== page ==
Six Nations: Stuart Hogg will dedicate honour to friend he lost in car crash

Stuart Hogg, who has been promoted from the A team. Picture: PA
Stuart Hogg, who has been promoted from the A team. Picture: PA
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STUART Hogg admits he is “anxious and excited” at the prospect of following his mentor Jim Renwick and making his Scotland debut at the age of 19.

And, after scoring a stunning try for the Scotland ‘A’, Hogg insists that the memory of a former team-mate who lost his life in a car crash remained part of his matchday thoughts. Hogg was named yesterday alongside Duncan Weir as an uncapped player in Scotland’s 22 for the second RBS Six Nations match with Wales on Sunday.

The 19-year-old grew up in Hawick and played for both of the town’s youth teams, Hawick PSA and Hawick Wanderers, and it was returning home from a youth sevens tournament in Kelso in April 2009 that he and Richard Wilkinson were involved in the fatal accident.

“I was in the back seat behind the driver and Richard was in the passenger seat, and it was just awful,” he said. “I played centre outside ‘Wilko’ and he was a great player.

“Last week Michael Bradley [Scotland A coach] said to dedicate this to someone you know well, and I dedicate everything to Richard now that he is gone.

“When things are going well or not so well I look up to the sky and say: ‘Help me out Wilko.’ I really miss him, but hopefully come this weekend if I get a bit of game-time I’ll be looking to the sky and saying: ‘Help me out Wilko’, and he will.”

Hogg and Wilkinson were among a talented bunch of young Hawick players, and their success provided a platform for Hogg, who continued his rugby education at the Borders College as part of the innovative Borders Academy of Sporting Excellence (BASE) before joining Glasgow in 2010 on an academy deal.

He only recently signed his first full professional contract, but had already become a mainstay of the Warriors side with fine performances at full-back and centre in this season’s RaboDirect PRO12 and Heineken Cup, and on Friday night revealed his ability to a wider audience by starring in Scotland A’s 35-0 win over England Saxons.

He is young, but that consistent progression has earned him the call, and, having also played stand-off, he replaces the vastly more experienced Graeme Morrison to offer more versatile back-line cover.

Recalling the moment he realised his dream was moving nearer, he added: “When I got the nod for the Scotland squad for the Six Nations last month I had to pinch myself and ask if this was really happening.

“Andy phoned me on the Wednesday night before the selection and told me I was in, but I thought it was one of the boys mucking around. So I had like a minute’s silence and then asked: ‘Is this …’ but then recognised the voice, and I feel as if I’ve been walking around with a smile on my face for the last five weeks.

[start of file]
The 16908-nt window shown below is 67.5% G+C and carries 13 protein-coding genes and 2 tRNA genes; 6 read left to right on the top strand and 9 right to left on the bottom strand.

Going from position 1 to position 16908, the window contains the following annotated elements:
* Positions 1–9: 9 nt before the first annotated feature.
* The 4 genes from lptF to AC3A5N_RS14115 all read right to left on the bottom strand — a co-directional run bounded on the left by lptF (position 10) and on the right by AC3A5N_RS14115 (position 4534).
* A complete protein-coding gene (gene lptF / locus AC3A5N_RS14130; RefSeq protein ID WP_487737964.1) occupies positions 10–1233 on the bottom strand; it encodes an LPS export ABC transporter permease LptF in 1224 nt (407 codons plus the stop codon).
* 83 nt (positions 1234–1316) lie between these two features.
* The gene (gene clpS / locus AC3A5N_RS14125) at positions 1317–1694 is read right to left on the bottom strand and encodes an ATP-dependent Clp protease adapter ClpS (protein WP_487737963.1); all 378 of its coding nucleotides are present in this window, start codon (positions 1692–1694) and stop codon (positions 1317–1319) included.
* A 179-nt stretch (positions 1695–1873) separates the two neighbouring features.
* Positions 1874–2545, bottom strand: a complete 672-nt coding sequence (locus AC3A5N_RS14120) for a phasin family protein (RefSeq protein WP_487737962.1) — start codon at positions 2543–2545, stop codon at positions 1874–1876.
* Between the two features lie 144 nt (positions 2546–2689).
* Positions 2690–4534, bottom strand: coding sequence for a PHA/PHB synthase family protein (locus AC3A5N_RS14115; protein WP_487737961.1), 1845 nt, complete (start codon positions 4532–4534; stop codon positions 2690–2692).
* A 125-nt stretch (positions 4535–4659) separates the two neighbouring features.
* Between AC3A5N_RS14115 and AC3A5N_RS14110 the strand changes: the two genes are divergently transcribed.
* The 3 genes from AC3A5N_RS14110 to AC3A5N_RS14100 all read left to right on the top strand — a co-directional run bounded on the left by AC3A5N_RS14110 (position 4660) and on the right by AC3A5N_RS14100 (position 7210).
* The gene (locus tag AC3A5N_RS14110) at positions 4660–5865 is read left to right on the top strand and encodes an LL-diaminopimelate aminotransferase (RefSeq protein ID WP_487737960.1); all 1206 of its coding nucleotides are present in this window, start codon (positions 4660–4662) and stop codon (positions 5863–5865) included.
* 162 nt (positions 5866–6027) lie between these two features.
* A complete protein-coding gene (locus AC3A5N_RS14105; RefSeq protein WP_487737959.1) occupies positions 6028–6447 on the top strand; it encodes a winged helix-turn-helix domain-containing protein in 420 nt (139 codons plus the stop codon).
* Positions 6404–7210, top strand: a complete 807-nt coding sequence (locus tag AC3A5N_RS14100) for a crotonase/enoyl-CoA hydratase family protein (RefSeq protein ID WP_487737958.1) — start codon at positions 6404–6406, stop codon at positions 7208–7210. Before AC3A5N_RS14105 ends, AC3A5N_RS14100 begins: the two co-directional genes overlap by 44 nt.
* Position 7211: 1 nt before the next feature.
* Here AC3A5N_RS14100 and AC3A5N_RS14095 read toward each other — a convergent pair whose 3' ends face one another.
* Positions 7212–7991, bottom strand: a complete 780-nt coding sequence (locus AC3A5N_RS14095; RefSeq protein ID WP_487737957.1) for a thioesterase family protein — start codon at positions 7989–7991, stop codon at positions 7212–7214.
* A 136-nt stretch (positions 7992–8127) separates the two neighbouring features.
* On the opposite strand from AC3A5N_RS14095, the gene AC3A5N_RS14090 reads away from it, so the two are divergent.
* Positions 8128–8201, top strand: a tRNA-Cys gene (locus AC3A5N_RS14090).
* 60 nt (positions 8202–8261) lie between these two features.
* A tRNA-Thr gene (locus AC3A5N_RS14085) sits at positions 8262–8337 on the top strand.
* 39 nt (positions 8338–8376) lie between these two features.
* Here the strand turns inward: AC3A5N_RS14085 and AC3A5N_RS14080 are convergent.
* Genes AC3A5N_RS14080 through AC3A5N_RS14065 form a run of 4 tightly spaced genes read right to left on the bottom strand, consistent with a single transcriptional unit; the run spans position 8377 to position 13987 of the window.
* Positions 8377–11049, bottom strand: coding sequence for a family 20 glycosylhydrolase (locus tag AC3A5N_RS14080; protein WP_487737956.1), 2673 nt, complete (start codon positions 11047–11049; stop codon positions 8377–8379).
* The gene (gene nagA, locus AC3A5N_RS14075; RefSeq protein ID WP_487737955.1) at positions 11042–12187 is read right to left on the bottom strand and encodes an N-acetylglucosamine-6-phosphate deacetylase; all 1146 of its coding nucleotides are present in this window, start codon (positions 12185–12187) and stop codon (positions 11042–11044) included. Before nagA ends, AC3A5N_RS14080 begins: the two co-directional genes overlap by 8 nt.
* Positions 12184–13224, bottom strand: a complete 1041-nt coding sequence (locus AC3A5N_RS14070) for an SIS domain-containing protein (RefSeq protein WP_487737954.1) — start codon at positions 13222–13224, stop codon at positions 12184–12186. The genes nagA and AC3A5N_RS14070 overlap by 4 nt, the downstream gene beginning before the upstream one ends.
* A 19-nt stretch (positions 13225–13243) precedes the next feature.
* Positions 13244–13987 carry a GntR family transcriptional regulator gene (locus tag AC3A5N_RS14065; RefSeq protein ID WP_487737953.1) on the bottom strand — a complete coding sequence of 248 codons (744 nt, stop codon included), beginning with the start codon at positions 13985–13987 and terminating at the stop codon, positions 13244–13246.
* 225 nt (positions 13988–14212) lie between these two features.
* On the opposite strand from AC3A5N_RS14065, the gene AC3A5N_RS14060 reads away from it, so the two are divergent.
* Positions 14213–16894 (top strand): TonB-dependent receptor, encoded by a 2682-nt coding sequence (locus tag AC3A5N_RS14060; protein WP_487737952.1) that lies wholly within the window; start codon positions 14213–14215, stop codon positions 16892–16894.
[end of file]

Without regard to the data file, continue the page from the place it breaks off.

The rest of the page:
“When Andy flipped over the chart this week and I saw the subs list for the Wales game I looked away two or three times and back again to see if my name was still there. Thankfully, it was.”

Reflecting on the Netherdale game last week, he acknowledged that the try highlights of the game on Bordersrugby.net and YouTube had become a well-worn sight on his laptop. At a time when the Scotland team cannot buy a try, it is no surprise that it has become an internet hit. “I think there have been 18,000 views and about 12,000 of them are mine!” said Hogg, laughing. “The first thing was just to catch the ball and then everything seemed to open up, and I backed myself, and as you could see after it I was a happy man.

“I have worked hard on my counter-attack and you run at your own players, who will run blocking lines, and Duncy [Weir] and Richie [Vernon] managed to do that, and I got clean through and managed to hand off the scrum-half, go round Ryan Lamb and step Nick Abendanon to get in at the posts.

“It was a great night for the Scotland ‘A’ boys. We went into that game looking for a win, and a win we got, and it was even better to get on the score-sheet.

“But to get the call to the Scotland squad now is amazing. As a kid your dream is to play for Scotland and now that I’ve got the opportunity it’s quite scary. I’m massively excited, anxious and nervous about what lies ahead, but excitement overrides them all.”

Jim Renwick spoke in The Scotsman last weekend about how he felt the Scotland coaches had to be bold and hand Hogg his debut in this championship, which would make him the first Teri to play for Scotland at just 19 since Renwick in 1972. Intriguingly, if he comes off the bench, Hogg could again face George North, who he played against at age-grade level, which puts his debut into context as North is just two months older but already has 17 caps and has scored ten tries. There is a growing belief that Hogg could slip into the Test arena as comfortably, and he paid tribute to the support he receives from the former Scotland and British and Irish Lions centre.

“Jim is a massive help to me. His experience and knowledge of the game of rugby is phenomenal, so I owe a massive thanks to Jim for what he’s done for me, and he will continue to do for me. I remember when he first knew he was going to be my mentor he came to watch my games and scribbled down notes on what I did well and what I did not so well. He gave me a lot to work on and I’ve worked hard on these key aspects of the game and they’re paying off.

“Hopefully, it would be good to get some game-time at the weekend and be the youngest [from Hawick to make his debut] in 40 years.”